On the ternary Goldbach problem with primes in independent arithmetic progressions
 Acta Math. Hungar
"... For A,ε> 0 and any sufficiently large odd n we show that for almost all k ≤ R: = n 1/5−ε there exists a representation n = p1 + p2 + p3 with primes pi ≡ bi mod k for almost all admissible triplets b1,b2,b3 of reduced residues mod k. ..."
Abstract

Cited by 2 (0 self)
 Add to MetaCart
For A,ε> 0 and any sufficiently large odd n we show that for almost all k ≤ R: = n 1/5−ε there exists a representation n = p1 + p2 + p3 with primes pi ≡ bi mod k for almost all admissible triplets b1,b2,b3 of reduced residues mod k.
Large gaps between consecutive zeros of the Riemann zetafunction, preprint
"... Combining the mollifiers, we exhibit other choices of coefficients that improve the results on large gaps between the zeros of the Riemann zetafunction. Precisely, assuming the Generalized Riemann Hypothesis (GRH), we show that there exist infinitely many consecutive gaps greater than 3.0155 times ..."
Abstract

Cited by 2 (1 self)
 Add to MetaCart
Combining the mollifiers, we exhibit other choices of coefficients that improve the results on large gaps between the zeros of the Riemann zetafunction. Precisely, assuming the Generalized Riemann Hypothesis (GRH), we show that there exist infinitely many consecutive gaps greater than 3.0155 times the average spacing. 1.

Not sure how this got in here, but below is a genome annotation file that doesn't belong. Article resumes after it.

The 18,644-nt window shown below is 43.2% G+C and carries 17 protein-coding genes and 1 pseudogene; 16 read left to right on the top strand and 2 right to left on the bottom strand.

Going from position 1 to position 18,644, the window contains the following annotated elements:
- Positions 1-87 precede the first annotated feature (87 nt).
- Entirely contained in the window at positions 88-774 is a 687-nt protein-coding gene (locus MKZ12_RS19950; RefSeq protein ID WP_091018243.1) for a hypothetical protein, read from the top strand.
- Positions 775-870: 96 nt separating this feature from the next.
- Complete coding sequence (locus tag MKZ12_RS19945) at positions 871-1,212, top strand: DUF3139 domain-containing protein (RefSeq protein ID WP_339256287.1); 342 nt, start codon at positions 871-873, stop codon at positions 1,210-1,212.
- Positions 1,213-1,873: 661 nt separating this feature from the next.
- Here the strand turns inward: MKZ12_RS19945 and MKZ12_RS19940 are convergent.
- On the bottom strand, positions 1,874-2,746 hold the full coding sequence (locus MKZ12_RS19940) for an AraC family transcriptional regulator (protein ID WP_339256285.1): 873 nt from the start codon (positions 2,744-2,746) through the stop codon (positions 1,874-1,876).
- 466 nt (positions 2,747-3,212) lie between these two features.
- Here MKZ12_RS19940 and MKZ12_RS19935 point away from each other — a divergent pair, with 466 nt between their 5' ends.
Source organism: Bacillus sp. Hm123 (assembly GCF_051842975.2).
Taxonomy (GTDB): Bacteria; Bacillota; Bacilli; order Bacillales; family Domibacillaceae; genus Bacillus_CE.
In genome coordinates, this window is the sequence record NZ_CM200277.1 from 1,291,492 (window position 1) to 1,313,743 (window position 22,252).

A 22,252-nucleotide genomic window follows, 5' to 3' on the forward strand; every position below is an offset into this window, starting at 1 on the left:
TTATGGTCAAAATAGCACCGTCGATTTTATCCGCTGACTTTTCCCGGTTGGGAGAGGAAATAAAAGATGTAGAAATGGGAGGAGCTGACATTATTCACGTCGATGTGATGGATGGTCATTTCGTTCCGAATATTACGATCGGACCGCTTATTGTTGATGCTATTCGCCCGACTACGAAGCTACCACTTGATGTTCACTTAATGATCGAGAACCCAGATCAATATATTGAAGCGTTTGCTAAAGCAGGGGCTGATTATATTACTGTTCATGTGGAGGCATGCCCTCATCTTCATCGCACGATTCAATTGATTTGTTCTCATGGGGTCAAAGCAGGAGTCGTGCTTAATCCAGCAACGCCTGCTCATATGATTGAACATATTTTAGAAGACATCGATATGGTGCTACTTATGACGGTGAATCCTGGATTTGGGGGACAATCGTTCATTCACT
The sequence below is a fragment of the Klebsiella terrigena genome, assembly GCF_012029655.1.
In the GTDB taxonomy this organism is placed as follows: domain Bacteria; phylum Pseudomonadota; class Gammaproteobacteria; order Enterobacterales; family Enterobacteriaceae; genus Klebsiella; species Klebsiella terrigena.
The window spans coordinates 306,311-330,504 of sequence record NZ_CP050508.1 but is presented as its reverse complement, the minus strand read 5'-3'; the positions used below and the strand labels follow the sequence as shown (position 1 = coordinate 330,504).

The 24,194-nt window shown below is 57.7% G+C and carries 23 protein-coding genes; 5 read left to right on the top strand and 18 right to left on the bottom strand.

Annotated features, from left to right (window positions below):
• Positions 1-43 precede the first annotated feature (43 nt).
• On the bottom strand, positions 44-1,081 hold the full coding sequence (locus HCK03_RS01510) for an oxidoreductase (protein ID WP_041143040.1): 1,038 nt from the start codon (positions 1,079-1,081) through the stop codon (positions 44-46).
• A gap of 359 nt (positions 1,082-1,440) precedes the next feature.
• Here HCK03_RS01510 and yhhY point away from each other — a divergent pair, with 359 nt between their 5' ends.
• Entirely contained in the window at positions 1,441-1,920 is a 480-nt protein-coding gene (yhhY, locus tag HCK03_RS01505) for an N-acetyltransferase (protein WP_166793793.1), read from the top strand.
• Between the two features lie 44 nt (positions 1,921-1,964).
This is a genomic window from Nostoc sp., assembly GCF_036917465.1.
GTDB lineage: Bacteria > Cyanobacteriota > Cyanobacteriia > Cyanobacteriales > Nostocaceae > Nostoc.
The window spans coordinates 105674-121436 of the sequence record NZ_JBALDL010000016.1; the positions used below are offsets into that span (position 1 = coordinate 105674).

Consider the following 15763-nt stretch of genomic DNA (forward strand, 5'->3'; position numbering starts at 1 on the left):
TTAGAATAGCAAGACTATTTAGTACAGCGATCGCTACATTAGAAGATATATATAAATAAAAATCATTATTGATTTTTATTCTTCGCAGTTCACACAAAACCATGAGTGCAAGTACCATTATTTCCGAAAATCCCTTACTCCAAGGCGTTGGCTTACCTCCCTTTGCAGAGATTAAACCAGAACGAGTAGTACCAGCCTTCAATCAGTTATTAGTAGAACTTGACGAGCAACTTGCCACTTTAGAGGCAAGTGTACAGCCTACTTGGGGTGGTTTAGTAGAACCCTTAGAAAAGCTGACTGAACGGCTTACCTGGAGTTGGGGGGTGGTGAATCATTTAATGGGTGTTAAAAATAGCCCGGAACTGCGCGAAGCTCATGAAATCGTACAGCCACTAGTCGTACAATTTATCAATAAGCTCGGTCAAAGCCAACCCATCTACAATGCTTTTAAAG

Explicit upper bounds for exponential sums over primes
 Math. Comp
"... Dedicated to the memory of Chen Jing Run Abstract. We give explicit upper bounds for linear trigonometric sums over primes. 1. ..."
Abstract

Cited by 1 (0 self)
 Add to MetaCart
Dedicated to the memory of Chen Jing Run Abstract. We give explicit upper bounds for linear trigonometric sums over primes. 1.
DIVISORS OF SHIFTED PRIMES
"... Abstract. We bound from below the number of shifted primes p+s ≤ x that have a divisor in a given interval (y, z]. Kevin Ford has obtained upper bounds of the expected order of magnitude on this quantity as well as lower bounds in a special case of the parameters y and z. We supply here the correspo ..."
Abstract

Cited by 1 (1 self)
 Add to MetaCart
Abstract. We bound from below the number of shifted primes p+s ≤ x that have a divisor in a given interval (y, z]. Kevin Ford has obtained upper bounds of the expected order of magnitude on this quantity as well as lower bounds in a special case of the parameters y and z. We supply here the corresponding lower bounds in a broad range of the parameters y and z. As expected, these bounds depend heavily on our knowledge about primes in arithmetic progressions. As an application of these bounds, we determine the number of shifted primes that appear in a multiplication table up to multiplicative constants. 1.